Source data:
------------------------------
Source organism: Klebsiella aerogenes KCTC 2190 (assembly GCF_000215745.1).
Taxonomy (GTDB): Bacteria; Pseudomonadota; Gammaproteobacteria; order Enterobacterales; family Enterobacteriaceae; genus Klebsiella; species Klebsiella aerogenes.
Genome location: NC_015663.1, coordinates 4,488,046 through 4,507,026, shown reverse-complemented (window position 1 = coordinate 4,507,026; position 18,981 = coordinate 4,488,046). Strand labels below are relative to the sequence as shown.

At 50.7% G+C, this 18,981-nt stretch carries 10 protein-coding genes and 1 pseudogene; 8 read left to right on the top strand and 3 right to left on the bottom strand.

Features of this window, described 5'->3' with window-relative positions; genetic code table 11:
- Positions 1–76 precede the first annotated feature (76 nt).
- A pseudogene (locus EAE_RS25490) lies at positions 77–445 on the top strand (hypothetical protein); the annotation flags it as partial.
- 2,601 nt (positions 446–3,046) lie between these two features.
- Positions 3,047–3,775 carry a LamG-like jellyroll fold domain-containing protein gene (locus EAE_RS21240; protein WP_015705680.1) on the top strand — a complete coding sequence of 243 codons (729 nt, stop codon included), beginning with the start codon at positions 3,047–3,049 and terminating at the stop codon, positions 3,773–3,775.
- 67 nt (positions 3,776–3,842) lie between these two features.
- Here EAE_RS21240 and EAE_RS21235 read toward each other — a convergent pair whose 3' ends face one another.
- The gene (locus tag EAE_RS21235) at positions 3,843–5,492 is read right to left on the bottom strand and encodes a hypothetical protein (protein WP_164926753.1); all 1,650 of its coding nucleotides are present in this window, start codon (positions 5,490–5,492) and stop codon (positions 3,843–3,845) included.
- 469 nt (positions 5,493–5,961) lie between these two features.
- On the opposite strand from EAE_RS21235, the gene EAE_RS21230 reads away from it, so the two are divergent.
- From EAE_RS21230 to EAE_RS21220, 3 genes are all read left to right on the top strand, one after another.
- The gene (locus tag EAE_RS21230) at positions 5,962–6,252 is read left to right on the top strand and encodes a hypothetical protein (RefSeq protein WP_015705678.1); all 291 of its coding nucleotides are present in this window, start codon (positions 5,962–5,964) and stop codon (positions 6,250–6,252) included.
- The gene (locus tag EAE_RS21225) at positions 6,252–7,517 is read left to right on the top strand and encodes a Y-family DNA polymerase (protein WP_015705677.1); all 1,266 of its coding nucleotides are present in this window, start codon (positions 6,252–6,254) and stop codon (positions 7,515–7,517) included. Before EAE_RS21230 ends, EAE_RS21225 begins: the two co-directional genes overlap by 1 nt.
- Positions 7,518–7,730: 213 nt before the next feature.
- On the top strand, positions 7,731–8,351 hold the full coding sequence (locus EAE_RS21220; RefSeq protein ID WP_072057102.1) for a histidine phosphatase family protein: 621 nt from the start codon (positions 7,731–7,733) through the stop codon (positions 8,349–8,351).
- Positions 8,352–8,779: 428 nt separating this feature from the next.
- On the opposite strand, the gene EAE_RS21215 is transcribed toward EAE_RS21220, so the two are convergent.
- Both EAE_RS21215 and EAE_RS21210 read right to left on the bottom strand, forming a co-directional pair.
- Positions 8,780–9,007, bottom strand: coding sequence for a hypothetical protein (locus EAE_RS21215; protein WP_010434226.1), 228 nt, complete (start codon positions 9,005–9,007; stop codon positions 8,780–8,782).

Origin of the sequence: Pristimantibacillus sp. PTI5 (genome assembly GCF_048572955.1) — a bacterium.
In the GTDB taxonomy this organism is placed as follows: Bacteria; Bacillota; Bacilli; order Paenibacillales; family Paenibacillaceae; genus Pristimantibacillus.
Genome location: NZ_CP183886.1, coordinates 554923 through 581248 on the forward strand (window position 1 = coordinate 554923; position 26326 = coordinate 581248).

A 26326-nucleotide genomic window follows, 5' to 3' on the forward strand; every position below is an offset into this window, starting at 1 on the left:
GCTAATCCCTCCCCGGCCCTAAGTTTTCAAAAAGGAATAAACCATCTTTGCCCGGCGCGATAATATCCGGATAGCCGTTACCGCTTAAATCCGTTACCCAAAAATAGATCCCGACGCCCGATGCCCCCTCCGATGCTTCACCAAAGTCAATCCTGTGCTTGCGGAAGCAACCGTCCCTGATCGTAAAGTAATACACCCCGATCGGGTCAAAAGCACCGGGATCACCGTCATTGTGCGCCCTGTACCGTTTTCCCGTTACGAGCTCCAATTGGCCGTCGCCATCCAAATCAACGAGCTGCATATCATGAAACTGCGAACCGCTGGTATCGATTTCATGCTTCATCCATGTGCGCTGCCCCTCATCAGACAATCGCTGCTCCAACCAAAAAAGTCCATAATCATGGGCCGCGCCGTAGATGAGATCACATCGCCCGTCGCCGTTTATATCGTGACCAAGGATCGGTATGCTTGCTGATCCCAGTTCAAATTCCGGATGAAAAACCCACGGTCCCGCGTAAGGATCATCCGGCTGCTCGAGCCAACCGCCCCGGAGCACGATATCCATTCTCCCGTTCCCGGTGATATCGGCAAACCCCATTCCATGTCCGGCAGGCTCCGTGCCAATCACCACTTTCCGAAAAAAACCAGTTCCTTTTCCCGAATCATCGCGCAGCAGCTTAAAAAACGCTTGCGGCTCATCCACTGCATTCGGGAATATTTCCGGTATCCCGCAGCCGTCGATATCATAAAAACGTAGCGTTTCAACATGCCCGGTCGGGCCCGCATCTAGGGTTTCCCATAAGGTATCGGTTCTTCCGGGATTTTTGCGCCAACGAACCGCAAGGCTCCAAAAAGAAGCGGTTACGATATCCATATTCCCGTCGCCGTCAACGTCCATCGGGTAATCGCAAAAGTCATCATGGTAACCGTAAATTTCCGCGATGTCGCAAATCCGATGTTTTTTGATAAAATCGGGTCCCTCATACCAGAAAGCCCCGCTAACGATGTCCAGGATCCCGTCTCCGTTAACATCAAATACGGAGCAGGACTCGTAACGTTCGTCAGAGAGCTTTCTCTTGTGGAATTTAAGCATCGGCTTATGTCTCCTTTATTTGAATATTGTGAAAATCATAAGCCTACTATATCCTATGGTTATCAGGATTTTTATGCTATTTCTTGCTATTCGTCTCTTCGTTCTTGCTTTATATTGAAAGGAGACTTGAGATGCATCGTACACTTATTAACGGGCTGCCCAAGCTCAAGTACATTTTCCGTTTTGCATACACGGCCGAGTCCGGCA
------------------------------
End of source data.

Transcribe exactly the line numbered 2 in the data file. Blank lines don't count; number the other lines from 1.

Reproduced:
Taxonomy (GTDB): Bacteria; Pseudomonadota; Gammaproteobacteria; order Enterobacterales; family Enterobacteriaceae; genus Klebsiella; species Klebsiella aerogenes.